I have recently been facing the problem of my friends talking about BBC award winning shows that I have never seen in my life, nor do I plan to watch. No matter how much they pitch this period piece drama or how hard I try to finish three episodes, it is just not going to happen.
I exclusively watch either trash teenage dramas like “Gossip Girl” or comedy shows like “It’s Always Sunny in Philadelphia” – this is my dirty secret (no, my life is not exciting). Nothing else sticks – I attribute this to the fact that I do not have a lot of time to watch TV and when some free time does roll around, I use it as a break from hard-thinking. That hour is my solace to laugh at a Dwight joke or roll my eyes at a Jenny Humphrey outfit.
I have come to realize that a lot of people think all art is like an HBO documentary series on the Great Depression, so when Saturday comes around they opt to avoid their local gallery. And while no good art will allow you to simply shut off your brain, lots of art wants to feel relatable and make you laugh.
The collaborative work of Canadians artists, Michael DuMontier and Neil Farber, had me giggling for a good week and a half. Their inspirations include Surrealists and Steve Martin, a killer combo, and they have created multiple series including one appropriately coined, “Animals with Sharpies.” My personal favorite is called “Library,” a continuing series of thousands of small book covers done in acrylic paints that are often aptly arranged in one large collection.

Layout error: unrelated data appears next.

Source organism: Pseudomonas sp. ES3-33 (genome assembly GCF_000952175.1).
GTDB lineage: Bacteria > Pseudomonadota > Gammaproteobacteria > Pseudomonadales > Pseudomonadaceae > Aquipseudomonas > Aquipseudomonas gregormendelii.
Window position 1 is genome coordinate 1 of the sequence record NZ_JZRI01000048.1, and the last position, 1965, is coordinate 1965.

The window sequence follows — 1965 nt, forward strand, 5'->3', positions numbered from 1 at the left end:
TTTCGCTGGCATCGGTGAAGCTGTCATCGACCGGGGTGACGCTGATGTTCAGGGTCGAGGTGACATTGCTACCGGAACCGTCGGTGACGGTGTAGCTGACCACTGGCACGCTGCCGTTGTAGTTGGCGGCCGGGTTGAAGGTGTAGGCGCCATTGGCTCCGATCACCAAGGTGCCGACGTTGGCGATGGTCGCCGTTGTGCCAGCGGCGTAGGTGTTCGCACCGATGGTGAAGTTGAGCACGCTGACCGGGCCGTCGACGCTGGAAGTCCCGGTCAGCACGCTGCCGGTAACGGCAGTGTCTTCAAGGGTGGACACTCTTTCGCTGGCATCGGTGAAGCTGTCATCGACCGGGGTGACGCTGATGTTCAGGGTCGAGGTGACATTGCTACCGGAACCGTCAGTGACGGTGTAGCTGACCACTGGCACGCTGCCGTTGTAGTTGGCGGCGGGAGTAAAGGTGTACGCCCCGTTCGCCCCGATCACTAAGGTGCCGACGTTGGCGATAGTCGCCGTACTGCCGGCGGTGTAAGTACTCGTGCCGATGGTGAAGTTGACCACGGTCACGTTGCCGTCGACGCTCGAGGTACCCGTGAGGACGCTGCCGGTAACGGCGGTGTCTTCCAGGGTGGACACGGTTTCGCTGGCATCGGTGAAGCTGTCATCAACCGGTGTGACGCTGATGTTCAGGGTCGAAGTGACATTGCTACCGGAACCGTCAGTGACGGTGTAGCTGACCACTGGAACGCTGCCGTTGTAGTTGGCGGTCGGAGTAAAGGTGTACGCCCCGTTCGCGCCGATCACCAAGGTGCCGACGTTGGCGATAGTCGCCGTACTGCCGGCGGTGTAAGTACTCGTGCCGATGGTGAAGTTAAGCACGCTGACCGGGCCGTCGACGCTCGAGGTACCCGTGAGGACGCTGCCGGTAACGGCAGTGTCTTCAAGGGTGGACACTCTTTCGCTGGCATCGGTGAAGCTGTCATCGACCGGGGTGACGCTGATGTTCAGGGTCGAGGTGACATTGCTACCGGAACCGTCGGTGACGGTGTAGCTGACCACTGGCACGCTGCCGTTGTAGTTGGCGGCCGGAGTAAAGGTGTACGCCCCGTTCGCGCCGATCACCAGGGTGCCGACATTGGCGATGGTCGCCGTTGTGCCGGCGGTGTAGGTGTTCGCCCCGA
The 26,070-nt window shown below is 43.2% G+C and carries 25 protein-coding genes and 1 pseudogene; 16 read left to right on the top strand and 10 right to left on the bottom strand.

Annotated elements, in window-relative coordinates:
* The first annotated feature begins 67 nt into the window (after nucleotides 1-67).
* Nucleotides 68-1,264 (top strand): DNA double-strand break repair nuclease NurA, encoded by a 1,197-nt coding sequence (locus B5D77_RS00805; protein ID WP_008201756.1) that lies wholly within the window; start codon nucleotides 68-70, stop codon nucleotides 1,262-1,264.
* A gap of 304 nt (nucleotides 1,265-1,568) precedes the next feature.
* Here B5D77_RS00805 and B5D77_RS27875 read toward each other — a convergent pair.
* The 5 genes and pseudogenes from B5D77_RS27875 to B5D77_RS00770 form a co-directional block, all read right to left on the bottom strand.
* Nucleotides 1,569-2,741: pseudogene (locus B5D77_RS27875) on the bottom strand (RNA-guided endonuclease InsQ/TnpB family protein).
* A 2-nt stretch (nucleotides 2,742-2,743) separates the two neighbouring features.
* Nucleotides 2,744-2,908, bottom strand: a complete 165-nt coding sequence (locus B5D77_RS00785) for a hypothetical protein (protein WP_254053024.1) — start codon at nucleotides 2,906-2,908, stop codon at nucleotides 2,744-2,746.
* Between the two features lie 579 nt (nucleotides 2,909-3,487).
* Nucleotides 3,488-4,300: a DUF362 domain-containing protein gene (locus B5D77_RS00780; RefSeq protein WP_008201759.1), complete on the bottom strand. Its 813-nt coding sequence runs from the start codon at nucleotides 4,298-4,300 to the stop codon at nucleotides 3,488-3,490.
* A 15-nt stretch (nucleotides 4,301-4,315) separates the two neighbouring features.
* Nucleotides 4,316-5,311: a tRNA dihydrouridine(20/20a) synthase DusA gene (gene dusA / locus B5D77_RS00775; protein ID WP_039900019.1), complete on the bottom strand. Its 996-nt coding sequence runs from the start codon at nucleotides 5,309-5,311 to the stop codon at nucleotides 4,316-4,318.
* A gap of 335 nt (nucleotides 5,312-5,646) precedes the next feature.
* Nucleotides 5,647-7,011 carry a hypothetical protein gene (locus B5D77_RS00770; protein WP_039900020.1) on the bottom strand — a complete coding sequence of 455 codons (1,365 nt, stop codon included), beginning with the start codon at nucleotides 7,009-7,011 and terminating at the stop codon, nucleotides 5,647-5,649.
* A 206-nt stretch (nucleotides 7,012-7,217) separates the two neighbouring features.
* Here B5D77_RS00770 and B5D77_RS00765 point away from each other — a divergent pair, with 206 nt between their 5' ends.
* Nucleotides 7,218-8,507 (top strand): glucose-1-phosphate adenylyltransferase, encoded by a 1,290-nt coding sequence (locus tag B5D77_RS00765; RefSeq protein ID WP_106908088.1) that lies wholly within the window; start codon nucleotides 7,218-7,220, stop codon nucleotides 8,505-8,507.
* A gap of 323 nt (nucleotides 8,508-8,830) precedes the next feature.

There is not a whole lot to discuss of its style or paint application, and therein lies its beauty. We are given the opportunity to simply enjoy the ingenious and carefully curated cover phrases. Each painting a new book with a new cover title, occasionally paired with a small image and with thousands to browse online – this simple series will never be boring due to its surprisingly dark humor.
Here are a few of my favorites:
“I’m sorry this is a Private Apocalypse, You will have to LEAVE”
“I’ll go with you to happy hour if you go with me to sad hour”
“There is only one person for you. Good luck.”
“Teenage boys are the worst”
“A boring day of my life in fine detail”
“How to tell really personal things to people you just met”
So whether or not you are ROFLing to the same extent as I am, the lesson to be learned is – art is often meant to be funny and no matter what your humor (whether twisted like mine) there is something out there to tickle your fancy.
The other day in class I started cracking up over a Minimalist box, so do not feel bad when you giggle in a silent museum because seriousness is so 2000 and late.
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